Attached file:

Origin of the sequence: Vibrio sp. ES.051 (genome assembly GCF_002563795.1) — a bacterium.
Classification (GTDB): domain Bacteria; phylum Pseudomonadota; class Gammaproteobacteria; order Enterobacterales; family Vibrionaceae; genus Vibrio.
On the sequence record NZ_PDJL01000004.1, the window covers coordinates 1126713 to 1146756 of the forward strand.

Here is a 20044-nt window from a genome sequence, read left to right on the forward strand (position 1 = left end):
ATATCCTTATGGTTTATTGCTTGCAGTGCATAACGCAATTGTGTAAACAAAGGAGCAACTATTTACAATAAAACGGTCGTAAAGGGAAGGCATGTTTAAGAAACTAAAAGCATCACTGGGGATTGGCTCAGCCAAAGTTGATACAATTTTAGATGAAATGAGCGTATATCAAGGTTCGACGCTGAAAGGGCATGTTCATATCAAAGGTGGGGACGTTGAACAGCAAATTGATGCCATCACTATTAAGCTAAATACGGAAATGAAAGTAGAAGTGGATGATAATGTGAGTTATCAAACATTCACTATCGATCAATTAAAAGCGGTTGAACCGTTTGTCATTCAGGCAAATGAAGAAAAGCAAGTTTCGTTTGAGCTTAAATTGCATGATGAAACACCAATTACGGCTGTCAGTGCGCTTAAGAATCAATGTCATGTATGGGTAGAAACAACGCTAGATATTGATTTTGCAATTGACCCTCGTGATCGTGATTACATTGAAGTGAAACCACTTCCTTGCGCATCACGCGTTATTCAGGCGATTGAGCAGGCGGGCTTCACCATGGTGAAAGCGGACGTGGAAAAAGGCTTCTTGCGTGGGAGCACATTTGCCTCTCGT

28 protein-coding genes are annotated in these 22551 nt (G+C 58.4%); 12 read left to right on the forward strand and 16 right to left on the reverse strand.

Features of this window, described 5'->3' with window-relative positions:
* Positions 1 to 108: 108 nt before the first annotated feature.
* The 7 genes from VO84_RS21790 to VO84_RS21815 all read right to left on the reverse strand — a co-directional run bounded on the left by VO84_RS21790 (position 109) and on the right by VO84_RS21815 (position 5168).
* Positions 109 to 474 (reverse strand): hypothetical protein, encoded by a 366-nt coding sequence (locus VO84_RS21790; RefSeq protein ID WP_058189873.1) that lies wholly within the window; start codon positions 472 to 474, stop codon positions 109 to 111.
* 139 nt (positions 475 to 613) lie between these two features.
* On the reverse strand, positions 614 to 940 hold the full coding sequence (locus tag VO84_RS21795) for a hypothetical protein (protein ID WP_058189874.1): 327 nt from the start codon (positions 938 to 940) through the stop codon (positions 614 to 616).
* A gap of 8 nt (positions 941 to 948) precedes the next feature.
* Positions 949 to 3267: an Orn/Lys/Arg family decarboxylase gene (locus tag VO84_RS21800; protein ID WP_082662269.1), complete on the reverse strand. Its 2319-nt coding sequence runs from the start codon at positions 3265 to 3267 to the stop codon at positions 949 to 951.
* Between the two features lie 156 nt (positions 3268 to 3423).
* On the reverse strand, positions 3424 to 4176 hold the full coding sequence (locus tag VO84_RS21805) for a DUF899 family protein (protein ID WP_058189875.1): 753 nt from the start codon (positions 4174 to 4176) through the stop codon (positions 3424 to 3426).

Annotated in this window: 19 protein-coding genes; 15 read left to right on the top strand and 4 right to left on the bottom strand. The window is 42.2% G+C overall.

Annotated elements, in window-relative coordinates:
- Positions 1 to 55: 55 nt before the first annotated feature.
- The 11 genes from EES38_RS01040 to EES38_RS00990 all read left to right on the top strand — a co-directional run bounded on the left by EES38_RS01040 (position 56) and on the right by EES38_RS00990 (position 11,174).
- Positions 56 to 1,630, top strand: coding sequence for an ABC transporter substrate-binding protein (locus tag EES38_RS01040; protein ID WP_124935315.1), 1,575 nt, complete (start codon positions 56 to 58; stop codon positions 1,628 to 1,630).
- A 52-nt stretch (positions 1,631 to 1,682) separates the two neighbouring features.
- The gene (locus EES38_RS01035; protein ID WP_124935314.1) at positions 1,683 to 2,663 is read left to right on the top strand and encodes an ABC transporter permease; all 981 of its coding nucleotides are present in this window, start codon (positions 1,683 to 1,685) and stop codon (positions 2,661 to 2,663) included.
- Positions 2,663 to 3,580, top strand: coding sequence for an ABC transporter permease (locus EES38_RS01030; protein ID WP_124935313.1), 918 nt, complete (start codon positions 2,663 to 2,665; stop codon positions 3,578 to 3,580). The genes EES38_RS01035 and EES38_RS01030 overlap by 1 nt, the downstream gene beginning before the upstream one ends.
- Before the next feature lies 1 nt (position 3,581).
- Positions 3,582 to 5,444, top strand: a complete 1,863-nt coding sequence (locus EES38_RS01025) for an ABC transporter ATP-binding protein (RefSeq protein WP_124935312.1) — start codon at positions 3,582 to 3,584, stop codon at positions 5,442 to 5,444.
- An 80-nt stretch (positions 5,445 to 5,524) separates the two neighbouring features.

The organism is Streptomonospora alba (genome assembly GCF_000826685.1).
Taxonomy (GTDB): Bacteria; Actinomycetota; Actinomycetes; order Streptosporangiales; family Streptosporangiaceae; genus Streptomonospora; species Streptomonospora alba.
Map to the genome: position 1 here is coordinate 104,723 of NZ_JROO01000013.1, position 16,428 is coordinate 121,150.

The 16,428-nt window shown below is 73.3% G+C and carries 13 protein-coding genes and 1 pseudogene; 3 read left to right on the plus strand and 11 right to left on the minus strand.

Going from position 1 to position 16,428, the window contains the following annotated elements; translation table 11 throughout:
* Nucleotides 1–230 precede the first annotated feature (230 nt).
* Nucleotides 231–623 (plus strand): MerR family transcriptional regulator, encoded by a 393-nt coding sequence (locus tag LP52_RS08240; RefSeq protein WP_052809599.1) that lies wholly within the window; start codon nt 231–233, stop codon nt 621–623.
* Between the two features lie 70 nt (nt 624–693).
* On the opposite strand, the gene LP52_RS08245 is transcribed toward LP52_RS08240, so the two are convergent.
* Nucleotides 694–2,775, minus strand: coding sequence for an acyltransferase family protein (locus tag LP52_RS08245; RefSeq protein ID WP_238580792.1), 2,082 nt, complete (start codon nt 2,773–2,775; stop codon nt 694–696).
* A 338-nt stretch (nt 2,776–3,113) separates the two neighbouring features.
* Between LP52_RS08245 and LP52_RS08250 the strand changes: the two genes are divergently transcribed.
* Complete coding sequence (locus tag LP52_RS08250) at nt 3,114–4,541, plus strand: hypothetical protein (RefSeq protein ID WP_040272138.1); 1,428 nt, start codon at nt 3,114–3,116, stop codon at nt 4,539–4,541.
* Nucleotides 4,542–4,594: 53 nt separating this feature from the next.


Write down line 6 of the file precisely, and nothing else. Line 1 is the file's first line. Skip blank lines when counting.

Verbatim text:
28 protein-coding genes are annotated in these 22551 nt (G+C 58.4%); 12 read left to right on the forward strand and 16 right to left on the reverse strand.